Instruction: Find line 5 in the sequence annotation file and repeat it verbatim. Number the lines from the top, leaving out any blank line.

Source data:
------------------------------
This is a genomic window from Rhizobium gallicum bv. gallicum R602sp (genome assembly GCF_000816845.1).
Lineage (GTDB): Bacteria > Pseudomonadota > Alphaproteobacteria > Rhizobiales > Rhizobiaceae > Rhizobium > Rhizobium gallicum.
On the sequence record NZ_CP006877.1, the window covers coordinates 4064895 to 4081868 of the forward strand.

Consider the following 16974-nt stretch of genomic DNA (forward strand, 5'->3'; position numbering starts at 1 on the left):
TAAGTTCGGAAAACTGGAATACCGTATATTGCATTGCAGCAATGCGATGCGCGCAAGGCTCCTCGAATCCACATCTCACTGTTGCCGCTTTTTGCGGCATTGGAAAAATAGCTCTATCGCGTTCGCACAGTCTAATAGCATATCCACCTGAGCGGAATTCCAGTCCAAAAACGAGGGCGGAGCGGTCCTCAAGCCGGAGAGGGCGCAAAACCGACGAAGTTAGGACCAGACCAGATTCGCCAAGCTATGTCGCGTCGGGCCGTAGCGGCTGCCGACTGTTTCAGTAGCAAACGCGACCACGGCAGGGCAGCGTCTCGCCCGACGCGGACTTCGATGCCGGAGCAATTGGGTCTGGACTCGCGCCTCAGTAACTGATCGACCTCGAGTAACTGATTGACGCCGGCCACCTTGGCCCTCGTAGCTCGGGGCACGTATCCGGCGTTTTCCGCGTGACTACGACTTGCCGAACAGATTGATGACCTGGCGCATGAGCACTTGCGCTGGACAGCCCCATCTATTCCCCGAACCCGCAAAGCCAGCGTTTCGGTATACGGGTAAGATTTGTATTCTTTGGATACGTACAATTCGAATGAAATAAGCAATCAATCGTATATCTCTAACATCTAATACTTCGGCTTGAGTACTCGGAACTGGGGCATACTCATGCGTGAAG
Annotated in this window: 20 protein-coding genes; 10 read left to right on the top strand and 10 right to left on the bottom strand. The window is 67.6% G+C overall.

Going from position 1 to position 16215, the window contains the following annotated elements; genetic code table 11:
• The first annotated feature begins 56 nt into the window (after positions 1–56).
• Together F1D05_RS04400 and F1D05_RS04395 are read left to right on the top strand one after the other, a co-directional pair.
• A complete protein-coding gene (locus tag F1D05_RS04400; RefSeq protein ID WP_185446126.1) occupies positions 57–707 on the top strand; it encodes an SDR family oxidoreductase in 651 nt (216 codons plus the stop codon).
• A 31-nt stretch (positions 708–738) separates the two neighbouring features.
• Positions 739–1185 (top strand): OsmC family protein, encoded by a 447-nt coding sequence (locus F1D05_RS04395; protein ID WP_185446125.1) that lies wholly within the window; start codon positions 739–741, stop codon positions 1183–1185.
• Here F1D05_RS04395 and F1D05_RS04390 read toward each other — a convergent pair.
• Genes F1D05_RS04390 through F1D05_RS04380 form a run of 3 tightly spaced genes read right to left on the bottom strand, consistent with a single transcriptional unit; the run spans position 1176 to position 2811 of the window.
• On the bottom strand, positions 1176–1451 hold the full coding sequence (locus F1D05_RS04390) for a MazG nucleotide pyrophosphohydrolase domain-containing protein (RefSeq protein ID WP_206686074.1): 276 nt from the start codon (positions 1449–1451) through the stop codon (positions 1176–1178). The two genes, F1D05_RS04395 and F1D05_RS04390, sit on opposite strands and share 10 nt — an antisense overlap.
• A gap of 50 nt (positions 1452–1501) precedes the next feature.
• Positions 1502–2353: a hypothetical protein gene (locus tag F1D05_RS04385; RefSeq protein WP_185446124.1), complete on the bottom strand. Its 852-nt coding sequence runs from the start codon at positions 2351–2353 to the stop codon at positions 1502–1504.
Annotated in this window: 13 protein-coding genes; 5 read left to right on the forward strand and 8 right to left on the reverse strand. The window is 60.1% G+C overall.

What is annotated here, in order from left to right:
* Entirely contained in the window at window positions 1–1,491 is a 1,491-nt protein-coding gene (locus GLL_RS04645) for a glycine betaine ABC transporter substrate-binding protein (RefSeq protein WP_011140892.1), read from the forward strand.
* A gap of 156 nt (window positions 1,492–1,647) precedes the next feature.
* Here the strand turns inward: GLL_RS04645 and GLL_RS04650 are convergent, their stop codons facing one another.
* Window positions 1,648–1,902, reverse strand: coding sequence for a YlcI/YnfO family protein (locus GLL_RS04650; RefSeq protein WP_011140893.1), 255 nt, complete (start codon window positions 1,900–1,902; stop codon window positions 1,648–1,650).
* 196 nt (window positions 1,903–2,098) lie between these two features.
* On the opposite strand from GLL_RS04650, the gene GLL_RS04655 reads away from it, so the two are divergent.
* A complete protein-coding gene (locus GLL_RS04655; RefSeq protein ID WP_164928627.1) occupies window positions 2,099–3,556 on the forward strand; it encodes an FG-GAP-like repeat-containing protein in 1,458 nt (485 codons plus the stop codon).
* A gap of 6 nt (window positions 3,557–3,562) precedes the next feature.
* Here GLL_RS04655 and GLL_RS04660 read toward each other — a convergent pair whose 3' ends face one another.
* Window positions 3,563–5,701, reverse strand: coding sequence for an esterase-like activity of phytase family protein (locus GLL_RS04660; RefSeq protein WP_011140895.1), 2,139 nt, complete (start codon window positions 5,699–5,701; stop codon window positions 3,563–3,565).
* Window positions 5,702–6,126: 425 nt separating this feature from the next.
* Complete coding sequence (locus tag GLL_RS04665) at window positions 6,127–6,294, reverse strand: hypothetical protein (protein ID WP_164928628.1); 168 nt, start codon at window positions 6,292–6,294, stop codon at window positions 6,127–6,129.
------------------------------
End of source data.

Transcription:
TAAGTTCGGAAAACTGGAATACCGTATATTGCATTGCAGCAATGCGATGCGCGCAAGGCTCCTCGAATCCACATCTCACTGTTGCCGCTTTTTGCGGCATTGGAAAAATAGCTCTATCGCGTTCGCACAGTCTAATAGCATATCCACCTGAGCGGAATTCCAGTCCAAAAACGAGGGCGGAGCGGTCCTCAAGCCGGAGAGGGCGCAAAACCGACGAAGTTAGGACCAGACCAGATTCGCCAAGCTATGTCGCGTCGGGCCGTAGCGGCTGCCGACTGTTTCAGTAGCAAACGCGACCACGGCAGGGCAGCGTCTCGCCCGACGCGGACTTCGATGCCGGAGCAATTGGGTCTGGACTCGCGCCTCAGTAACTGATCGACCTCGAGTAACTGATTGACGCCGGCCACCTTGGCCCTCGTAGCTCGGGGCACGTATCCGGCGTTTTCCGCGTGACTACGACTTGCCGAACAGATTGATGACCTGGCGCATGAGCACTTGCGCTGGACAGCCCCATCTATTCCCCGAACCCGCAAAGCCAGCGTTTCGGTATACGGGTAAGATTTGTATTCTTTGGATACGTACAATTCGAATGAAATAAGCAATCAATCGTATATCTCTAACATCTAATACTTCGGCTTGAGTACTCGGAACTGGGGCATACTCATGCGTGAAG